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Lifestyle




Brad Friedlander takes his upscale concept to downtown Cleveland
On East 4th Street Red will be around the corner from Alvie's Deli where Friedlander learned the restaurant business from his Dad.
by WKSU's VIVIAN GOODMAN
This story is part of a special series.


Reporter
Vivian Goodman
 
Red: the Steakhouse in Boca Raton
Courtesy of Bill Beck
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When spring comes again to downtown Cleveland, a veteran restaurateur will return to his roots. Brad Friedlander grew up cutting corned beef  at his father’s deli on Public Square.  Friedlander’s latest venture, a new version of his upscale steakhouse, Red, will be just around the corner on trendy East Fourth Street. For this week’s Quick Bite we visit Friedlander in the big Beachwood kitchen that serves two of his restaurants.

second-born son of the wiener czar goes downtown

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The restaurants stand side-by-side near the corner of Richmond Road and Chagrin Boulevard.  Brad Friedlander opened Moxie in 1997 and nearly ten years later turned its 1500 square foot storeroom into Red, the Steakhouse.

"All my life I wanted to open a restaurant that was like the restaurants my parents used to take me to in the 50s, the kind of places that Frank Sinatra and Sammy Davis Junior would go to if they were in LA. And that was the premise upon which we built our concept. The design, the way the place looked was kind of retro-50s a little bit with some little more contemporary flair. And the food resembles the things that were on the menu back then: stuffed clams and all the different kinds of steaks and chops. We wanted to give it slightly Mediterranean flair so we added some pasta dishes also. Basically keeping it fairly simple whereas Moxie is much more complicated. Although people think that Red's the fancier restaurant and it's more expensive because meat's more expensive."Red in Boca Raton. Photo by Bill Beck

It was ethnic cuisine that got Friedlander  started, first at his Dad’s deli and then in 1980 when he opened a place of his own, Lopez and Gonzalez, in Cleveland Heights.

“I had spent a lot of time in my youth in Mexico. And I had a real love for Mexican food. And at that time there was no Mexican restaurant in our area and certainly nothing authentic.”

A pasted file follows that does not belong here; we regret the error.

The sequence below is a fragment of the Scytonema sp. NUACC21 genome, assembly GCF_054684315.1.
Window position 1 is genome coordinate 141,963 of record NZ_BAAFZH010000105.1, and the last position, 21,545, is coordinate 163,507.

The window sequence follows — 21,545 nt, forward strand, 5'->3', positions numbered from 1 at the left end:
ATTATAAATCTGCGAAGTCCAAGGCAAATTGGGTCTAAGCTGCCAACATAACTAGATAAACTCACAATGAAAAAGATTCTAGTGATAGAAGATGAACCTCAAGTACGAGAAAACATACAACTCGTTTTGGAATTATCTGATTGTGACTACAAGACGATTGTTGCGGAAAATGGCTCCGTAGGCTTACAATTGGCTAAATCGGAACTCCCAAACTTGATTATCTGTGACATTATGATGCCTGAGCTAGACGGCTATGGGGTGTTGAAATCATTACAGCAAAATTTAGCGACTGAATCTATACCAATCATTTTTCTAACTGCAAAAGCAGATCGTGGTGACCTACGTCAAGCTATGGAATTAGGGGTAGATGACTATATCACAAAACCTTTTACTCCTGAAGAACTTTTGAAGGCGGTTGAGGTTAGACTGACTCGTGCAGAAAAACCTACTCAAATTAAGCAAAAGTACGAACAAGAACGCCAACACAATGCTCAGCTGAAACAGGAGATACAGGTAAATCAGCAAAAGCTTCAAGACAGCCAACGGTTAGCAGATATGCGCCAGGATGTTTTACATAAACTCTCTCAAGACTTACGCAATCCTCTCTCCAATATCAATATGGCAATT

Lopez and Gonzalez was a success. But now it’s just Lopez.

 “My ex-partner Craig runs that operation now and it's 30 some years old and it's still serving excellent food."  

According to Cleveland Scene’s “Best Of” edition this year, so is Friedlander. Red was named “best steakhouse in Cleveland” for its well-marbled, dry-aged Certified Angus and USDA Porterhouse steaks and filet mignons. 

Red’s concept worked so well in Beachwood that Friedlander took it to Miami and then Boca Raton.  Last April in Boca he opened his third Florida restaurant, Rosso Italia.

 “Traditional dishes in a contemporary atmosphere, not so that it’s so much Italian, done in a very contemporary fashion and presentations. All fresh food as we try to do with everything, trying to buy local as we do with everything. There is a Rosso open in Florida. We do have future plans of opening a Rosso here. We don’t know how soon. We freshly just opened two restaurants in Boca Raton which will take about a year to get where we want them to be. And we have a Red opening in downtown Cleveland in spring 2013.”   

That’s what Friedlander’s most excited about. His Dad would have been proud. Alvie’s on Public Square wasn’t his only downtown location.

 “He also had the concession at the Cleveland Stadium for some 48 years. He was referred to as the wiener czar of Cleveland. And I used to refer to myself as the second-born son of the wiener czar.” 

Friedlander’s known for a good palate, first tested when his Dad brought home some mustard.

 “His friend Joe Bertmann created the mustard and brought it to him and said’ Hey Al, you think you could use this in the stadium? ‘ and I remember him bringing it home and giving it to my brother and my sister and me and we loved it. And that’s how Stadium Mustard became Stadium Mustard.”   

As for fine dining, “I think there is somewhat of a decline. I don’t think people want to eat in a very, very upscale environment anymore. They don’t want to dress for dinner just per se. They want to eat good food in a casual atmosphere more than anything else. I think the places that do well are the places that try to give a good value and try to serve good food and people will always come.”  

He learned that at home, and he believes it’ll work for him on East 4th street.

 “My Dad’s restaurant was in Public Square in the old Williamson Building which was torn down for the BP building. And we are basically one block or one and a half blocks away on Prospect and 4th street. Do you wish your family was around to see it? Yeah, I mean my father would have gotten a real kick out of everything that I’ve done. He was pretty excited when I opened Lopez and yeah, he got a kick out of it all.”

Brad Friedlander of the Red Restaurant Group, headquartered in Beachwood.  At Red the Steakhouse entrees are $25 and up, but Moxie, next door, is a little less pricey, especially on Monday nights when wine flows at half-price and the wood-burning oven bakes pizza.

And that’s this week’s Quick Bite. Next week we’re headed to Wooster to discover how chefs pair entrees with wine.


Related Links & Resources
Moxie, the Restaurant website

Red, the Steakhouse website

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